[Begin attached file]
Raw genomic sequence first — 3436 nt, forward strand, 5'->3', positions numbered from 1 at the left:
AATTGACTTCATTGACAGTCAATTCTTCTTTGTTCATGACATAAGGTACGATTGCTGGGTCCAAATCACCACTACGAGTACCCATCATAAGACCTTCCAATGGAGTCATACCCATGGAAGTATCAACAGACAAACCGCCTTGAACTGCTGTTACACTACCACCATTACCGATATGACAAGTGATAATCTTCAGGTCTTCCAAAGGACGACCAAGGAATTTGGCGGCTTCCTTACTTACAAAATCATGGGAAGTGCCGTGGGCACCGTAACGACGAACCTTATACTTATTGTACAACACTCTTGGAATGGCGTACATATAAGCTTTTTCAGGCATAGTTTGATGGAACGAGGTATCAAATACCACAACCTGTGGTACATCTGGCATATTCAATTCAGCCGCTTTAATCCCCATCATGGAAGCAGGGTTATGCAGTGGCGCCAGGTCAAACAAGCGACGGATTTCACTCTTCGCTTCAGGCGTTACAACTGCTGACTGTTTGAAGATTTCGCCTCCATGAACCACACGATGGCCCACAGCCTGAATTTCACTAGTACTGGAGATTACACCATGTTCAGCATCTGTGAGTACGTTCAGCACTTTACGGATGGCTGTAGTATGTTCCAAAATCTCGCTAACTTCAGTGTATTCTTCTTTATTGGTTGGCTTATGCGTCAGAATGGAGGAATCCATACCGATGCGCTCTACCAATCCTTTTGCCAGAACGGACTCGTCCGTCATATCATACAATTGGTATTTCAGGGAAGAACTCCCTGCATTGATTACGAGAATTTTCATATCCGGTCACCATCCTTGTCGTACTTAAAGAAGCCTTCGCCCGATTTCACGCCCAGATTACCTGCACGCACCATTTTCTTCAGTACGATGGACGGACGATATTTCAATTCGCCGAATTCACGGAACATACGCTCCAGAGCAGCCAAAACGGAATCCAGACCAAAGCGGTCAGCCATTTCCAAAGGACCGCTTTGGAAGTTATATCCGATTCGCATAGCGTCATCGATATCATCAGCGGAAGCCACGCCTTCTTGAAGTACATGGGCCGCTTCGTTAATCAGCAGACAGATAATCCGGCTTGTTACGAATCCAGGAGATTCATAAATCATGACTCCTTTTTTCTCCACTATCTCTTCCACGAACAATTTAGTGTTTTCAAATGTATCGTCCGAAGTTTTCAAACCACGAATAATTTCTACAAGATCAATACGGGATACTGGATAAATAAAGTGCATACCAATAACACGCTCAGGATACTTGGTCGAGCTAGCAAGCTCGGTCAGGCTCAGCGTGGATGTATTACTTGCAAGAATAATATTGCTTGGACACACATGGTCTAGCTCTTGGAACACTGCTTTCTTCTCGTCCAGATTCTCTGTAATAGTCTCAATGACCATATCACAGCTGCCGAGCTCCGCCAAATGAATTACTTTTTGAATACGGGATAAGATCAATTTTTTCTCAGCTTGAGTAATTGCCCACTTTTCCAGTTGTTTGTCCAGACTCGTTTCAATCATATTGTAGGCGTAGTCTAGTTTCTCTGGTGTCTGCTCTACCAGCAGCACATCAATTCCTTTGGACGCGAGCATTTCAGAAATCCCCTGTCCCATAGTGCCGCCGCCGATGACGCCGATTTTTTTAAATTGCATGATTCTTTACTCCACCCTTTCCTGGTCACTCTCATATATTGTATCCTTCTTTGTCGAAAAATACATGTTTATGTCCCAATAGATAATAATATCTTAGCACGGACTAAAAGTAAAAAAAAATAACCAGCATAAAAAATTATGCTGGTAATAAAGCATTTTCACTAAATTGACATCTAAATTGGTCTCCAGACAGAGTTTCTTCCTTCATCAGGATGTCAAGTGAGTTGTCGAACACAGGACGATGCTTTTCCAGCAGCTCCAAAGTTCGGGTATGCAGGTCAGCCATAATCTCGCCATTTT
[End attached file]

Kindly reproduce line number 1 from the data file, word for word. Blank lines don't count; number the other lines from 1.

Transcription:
Raw genomic sequence first — 3436 nt, forward strand, 5'->3', positions numbered from 1 at the left: